Favorite fictions

These are ten sci-fi/fantasy novels that I don’t think I could live without.

I don’t claim to have the most refined or best-informed taste in science fiction and fantasy. These are just the books that made the greatest impression on me.

Some I read for the first time years ago, like Lao and The 13 Clocks. A couple are recent revelations, like Stanislaw Lem and Connie Willis.

Aristophanes is simply the greatest. Birds is the subject of my sole non-fiction publication.

I won’t link to Amazon, but I’ll link to Alibris.

  1. The Dead Father by Donald Barthelme  Caustic, surreal, shot through with disjointed images of hilarity and terror. I love this book through and through. The father-and-son “hep me onna patio” dialogue in the “manual for sons” section just kills me.
  2. The Futurological Congress by Stanislaw Lem  Insanely, unstoppably chock full of medicinal puns, the wordplay leaves you spinning…and it’s all translated! The picture of the psychem world with its layers of reality has never been done better, not by Phillip K Dick and not by The Matrix — this is the place to go.
  3. The Cyberiad, by Stanislaw Lem  Witty, outsized, fabulistic linguistic fun. I read it, then I read it again and then again.
  4. The Circus of Dr. Lao, by Charles G. Finney  There’s never been a book quite like this one. I won’t spoil it. In a short span, it encompasses the far reaches of the world and the human capacity for myth and dread. The Disney movie (yup there’s a Disney movie) is putrescent; avoid it.
  5. The 13 Clocks by James Thurber  A Prince, a Princess, an evil Duke, a Golux with an indescribable Thing on its head. Puns, wordplay, deliciously dark imagery, weird things without heads scuttling in the corners.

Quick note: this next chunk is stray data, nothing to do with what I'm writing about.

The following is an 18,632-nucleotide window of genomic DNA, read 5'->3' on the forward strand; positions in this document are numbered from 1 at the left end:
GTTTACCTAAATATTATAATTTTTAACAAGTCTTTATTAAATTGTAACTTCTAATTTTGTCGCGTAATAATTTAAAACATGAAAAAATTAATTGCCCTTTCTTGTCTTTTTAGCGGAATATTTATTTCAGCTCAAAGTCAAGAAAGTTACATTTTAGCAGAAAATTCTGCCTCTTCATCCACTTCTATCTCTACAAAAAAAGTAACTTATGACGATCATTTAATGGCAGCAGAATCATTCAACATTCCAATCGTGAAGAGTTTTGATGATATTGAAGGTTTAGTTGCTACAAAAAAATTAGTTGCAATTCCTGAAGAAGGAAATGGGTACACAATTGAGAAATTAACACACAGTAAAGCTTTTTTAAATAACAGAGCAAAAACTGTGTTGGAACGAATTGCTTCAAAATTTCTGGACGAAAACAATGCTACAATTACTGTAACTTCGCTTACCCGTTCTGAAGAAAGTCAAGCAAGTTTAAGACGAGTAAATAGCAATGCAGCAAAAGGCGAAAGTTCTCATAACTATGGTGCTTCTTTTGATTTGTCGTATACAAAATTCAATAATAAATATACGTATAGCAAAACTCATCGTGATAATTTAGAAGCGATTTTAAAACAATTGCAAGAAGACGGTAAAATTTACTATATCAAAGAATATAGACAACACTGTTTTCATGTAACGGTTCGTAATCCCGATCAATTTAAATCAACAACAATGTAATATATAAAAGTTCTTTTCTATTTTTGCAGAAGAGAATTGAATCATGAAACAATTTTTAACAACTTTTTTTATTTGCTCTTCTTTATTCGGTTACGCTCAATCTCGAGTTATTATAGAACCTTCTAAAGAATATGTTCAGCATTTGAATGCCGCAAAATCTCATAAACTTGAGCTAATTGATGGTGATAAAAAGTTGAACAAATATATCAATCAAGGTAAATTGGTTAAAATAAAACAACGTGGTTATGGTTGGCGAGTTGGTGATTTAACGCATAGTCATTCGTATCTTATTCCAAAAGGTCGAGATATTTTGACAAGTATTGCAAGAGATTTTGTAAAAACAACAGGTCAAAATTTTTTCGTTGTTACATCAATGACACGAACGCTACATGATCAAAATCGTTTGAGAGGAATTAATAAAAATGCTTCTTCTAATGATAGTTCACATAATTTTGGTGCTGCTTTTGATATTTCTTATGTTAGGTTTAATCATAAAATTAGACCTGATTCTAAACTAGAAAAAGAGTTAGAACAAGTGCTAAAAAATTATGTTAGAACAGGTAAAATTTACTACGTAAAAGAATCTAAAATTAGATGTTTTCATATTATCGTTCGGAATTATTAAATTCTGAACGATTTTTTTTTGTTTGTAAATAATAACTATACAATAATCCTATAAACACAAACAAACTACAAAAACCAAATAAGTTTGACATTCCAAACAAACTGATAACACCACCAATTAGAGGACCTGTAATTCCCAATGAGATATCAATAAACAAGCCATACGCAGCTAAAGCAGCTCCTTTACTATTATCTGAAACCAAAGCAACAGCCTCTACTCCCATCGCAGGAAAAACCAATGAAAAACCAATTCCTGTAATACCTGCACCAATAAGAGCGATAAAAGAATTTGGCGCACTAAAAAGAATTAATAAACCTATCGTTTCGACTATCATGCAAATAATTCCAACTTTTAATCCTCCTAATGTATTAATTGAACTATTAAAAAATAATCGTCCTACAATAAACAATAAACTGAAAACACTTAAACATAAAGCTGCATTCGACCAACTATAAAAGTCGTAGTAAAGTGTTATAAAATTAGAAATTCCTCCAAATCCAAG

6. The Moonstone, by Wilkie Collins
      A silly but engaging plot about a lost jewel, recounted by some of the most memorably weird characters in Victorian literature. Can’t miss this one.
  7. Birds, by Aristophanes  The original Utopian story, this one works on neverending levels. Wilderness and civilization, chaos and order, the drive to rule and be ruled and the desire to escape.
  8. Alice’s Adventures in Wonderland/Through the Looking Glass, by Lewis Carroll  Of course.
  9. Animal Farm, by George Orwell  Nobody understood the way totalitarianism works on the mind better than Orwell. Read 1984, and then read Jung Chang’s Wild Swans: Three Daughters of China and read how the author’s parents were made to betray each other just like Winston and Julia. It’s a hard choice between 1984 and Animal Farm, but the scene in Animal Farm where Benjamin the donkey runs after the glue-factory truck carrying Buster will never leave me.
  10. To Say Nothing of the Dog, by Connie Willis   My mother recommended this. She said it was hilarious and delightful. She was right.

If I’d known about his work earlier in life, I’m sure Terry Pratchett would be on here. He’s brilliant, and if I’d run across his books at a younger age, I’d probably have never read anything else.